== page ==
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New Version Of Omicron Is Spreading Quickly In LA

A closeup of an orange and white box that reads "iHealth Covid-19 Antigen Rapid Test. Self-Test At Home Results in 15 Mins. FDA, Emergency Use Authorization."
A COVID-19 self-test kit.
(Suzanne Levy
/
LAist)
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Omicron’s more contagious cousin is on the rise in Los Angeles County, although so far it hasn't led to a spike in cases.

Infectious disease experts are closely watching the BA.2 subvariant of omicron, which appears more transmissible than the original omicron strain, though not more severe.

For the week ending March 5, BA.2 accounted for 14.7% of tests that have undergone genetic sequencing.That’s more than double the 6.4% from the week before.

The steady rise is expected. BA.2 began showing up in sequenced tests in January. Last week, L.A. County Public Health Director Barbara Ferrer said she expects BA.2 to become the dominant variant. She recommended that everyone who is eligible get vaccinated or boosted, if they haven’t already, and wear high grade masks, such as N-95s or KN95s, in large groups of people.

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Previously referred to as “stealth omicron,” because it evaded scientific detection last fall, early research suggests BA.2 spreads faster than the first omicron, which itself spread faster than the original virus and other variants. Surges in cases and hospitalizations in China and Western Europe are being fueled by the highly transmissible subvariant.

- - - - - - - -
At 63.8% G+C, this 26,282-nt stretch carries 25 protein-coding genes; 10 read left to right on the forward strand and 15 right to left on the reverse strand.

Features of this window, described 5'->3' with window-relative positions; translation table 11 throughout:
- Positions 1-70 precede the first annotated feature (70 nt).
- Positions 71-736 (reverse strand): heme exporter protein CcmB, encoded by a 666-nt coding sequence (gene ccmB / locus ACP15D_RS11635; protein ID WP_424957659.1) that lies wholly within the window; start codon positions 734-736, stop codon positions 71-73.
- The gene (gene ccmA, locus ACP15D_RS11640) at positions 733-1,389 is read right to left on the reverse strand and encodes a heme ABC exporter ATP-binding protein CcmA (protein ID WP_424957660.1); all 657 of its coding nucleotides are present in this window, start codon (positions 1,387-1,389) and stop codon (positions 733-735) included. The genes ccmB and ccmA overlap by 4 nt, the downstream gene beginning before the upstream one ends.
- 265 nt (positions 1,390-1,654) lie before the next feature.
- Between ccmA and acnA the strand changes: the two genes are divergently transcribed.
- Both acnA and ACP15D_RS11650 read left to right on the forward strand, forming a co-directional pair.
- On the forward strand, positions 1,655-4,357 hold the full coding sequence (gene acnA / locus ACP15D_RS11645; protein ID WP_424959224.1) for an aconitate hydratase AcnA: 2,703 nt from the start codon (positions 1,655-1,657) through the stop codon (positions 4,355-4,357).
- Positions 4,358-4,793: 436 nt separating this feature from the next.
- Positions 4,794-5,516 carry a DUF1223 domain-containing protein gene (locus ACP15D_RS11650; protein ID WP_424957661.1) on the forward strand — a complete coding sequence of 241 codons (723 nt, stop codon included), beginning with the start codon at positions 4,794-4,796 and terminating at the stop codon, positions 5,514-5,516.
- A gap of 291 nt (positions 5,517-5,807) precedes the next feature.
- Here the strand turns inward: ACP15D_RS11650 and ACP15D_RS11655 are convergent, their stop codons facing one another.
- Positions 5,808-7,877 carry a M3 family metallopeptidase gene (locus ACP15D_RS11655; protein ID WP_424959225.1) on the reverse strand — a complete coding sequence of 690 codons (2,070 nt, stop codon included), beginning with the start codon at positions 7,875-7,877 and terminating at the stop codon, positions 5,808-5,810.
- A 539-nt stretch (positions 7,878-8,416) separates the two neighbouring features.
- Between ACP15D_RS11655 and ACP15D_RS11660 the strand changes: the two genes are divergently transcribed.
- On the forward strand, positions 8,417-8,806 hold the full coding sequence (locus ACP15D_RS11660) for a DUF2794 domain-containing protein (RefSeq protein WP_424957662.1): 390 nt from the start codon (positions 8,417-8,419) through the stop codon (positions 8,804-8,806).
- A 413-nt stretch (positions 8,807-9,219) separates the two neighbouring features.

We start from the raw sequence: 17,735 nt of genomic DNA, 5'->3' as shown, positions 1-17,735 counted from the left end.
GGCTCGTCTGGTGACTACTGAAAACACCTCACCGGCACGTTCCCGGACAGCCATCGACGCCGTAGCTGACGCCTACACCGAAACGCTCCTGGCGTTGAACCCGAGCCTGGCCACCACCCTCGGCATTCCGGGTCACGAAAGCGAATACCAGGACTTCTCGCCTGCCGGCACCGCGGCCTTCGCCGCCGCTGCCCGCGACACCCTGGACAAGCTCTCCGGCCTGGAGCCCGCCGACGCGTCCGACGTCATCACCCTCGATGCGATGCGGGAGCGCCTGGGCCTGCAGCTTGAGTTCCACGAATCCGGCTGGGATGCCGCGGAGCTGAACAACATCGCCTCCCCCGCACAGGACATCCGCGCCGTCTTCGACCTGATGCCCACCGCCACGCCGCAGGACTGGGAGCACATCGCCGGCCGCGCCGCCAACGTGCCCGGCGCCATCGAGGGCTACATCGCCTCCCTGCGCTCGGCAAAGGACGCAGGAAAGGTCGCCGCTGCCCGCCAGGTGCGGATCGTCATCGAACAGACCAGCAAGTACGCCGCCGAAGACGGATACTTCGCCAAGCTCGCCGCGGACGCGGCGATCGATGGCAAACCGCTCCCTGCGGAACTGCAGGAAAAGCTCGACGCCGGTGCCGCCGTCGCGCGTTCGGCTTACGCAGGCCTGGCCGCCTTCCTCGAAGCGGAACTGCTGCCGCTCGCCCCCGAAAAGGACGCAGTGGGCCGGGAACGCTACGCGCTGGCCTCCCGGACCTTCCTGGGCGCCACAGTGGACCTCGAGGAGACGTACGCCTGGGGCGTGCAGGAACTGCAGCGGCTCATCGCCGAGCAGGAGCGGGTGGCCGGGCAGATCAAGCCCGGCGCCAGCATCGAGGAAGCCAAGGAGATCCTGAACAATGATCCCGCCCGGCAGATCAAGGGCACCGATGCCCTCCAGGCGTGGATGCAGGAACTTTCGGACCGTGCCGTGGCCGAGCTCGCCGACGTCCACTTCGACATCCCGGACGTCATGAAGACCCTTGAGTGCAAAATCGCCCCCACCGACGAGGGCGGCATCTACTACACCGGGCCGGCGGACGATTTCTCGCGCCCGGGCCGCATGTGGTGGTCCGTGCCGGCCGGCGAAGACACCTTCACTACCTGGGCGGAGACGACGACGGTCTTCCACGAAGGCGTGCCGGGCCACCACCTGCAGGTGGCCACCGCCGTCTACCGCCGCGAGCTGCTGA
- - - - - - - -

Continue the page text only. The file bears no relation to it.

On Tuesday, the Centers for Disease Control and Prevention announced that BA.2 now makes up one-third of new COVID-19 infections nationwide, up from one in 10 just a week ago.

The Northeast part of the country accounts for the highest concentration of the subvariant, with half of all sequenced cases in the last week. It’s also on the rise in the Southwest. According to CDC data, which breaks up the country by region, the variant now makes up 41% of all sequenced tests in California, Arizona and Nevada.

Despite the rise in the extremely contagious BA.2 subvariant, new COVID-19 infections are still declining. As of March 25, L.A. County’s current Centers for Disease Control Community Level is low, with 117.8 new cases per 100,000 people in the past seven days, and hospitalizations continuing to trend down. In total, 735 new cases were reported Thursday, and 27 deaths.

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Jackie Fortiér helps Southern Californians understand the pandemic by identifying what's working and what's not in our health response.